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Scanning E-mail for Viruses

Computing Services has installed virus detection software on the servers (mailhubs) that control e-mail to and from off-campus addresses. This software automatically scans files attached to e-mail messages for possible viruses: it does not scan the e-mail message itself.

If an attachment appears to contain a computer virus, that e-mail will not be delivered and will be deleted. Neither the sender (usually a spam mail sender) nor the recipient of the message will be notified that the message has been deleted. 

Which Messages with Enclosures Might Not be Delivered

  • Files that are known to contain computer viruses.
  • Files with very long file names.
  • Files with file extensions that indicate they will run an application on your computer, such as .exe, .pif, or .scr.
  • Files with names that try to hide their real file extension with a double extension, for example filename.doc.scr .
  • Files with lots of contiguous white space in the file name.

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For Legitimate Enclosures That Were Not Received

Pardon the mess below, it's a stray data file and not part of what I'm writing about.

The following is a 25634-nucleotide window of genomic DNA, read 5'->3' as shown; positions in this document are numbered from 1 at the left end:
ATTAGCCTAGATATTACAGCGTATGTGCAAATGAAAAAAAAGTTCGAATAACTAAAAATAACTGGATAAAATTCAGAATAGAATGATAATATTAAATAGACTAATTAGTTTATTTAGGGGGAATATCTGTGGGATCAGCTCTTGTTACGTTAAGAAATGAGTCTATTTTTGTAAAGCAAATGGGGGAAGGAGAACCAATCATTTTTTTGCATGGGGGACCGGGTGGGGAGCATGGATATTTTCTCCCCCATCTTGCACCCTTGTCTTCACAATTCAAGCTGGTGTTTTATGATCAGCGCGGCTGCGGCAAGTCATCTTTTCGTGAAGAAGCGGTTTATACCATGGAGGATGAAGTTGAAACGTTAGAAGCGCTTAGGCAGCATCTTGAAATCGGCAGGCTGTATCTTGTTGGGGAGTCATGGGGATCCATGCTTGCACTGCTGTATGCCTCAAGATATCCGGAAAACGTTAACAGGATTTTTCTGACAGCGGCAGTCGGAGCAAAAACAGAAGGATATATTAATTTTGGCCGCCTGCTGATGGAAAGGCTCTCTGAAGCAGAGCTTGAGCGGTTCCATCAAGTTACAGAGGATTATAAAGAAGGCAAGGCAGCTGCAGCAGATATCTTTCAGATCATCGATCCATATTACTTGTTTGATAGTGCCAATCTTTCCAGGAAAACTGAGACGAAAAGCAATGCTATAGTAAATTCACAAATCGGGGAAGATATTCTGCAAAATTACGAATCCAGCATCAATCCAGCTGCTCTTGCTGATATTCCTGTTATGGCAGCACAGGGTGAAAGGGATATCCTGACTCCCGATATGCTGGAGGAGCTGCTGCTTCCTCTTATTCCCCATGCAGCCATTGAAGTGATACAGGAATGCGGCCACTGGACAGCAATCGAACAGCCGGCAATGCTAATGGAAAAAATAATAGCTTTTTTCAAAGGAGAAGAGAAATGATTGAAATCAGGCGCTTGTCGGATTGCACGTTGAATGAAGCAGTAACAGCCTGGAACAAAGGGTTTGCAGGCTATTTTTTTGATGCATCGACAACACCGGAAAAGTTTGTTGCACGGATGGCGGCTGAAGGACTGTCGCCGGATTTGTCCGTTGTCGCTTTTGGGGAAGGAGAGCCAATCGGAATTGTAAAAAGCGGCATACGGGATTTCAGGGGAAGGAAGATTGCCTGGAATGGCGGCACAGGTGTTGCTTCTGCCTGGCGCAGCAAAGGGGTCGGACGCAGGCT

Since this virus detection software was installed, there have been some instances where enclosures that should have been delivered were stopped by the system. In these cases, the sender was able to resolve the problem by compressing the file into a different format, such as .zip or .sit and resending.

  • If you are expecting an e-mail with an enclosure and it does not arrive, your department's IT support office can assist you in determining what happened to that e-mail message.

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You Still Need Virus Protection on Your Machine

Even though Dartmouth filters potentially harmful e-mail enclosures, you still need virus protection software on your computer. Computer viruses can attack your computer in any number of ways; examining e-mail enclosures is only one way we are trying to prevent viruses from spreading. In addition, e-mail messages sent between Dartmouth addresses (e.g., from one account to another account) are not scanned by this software.

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Last Updated: 3/4/10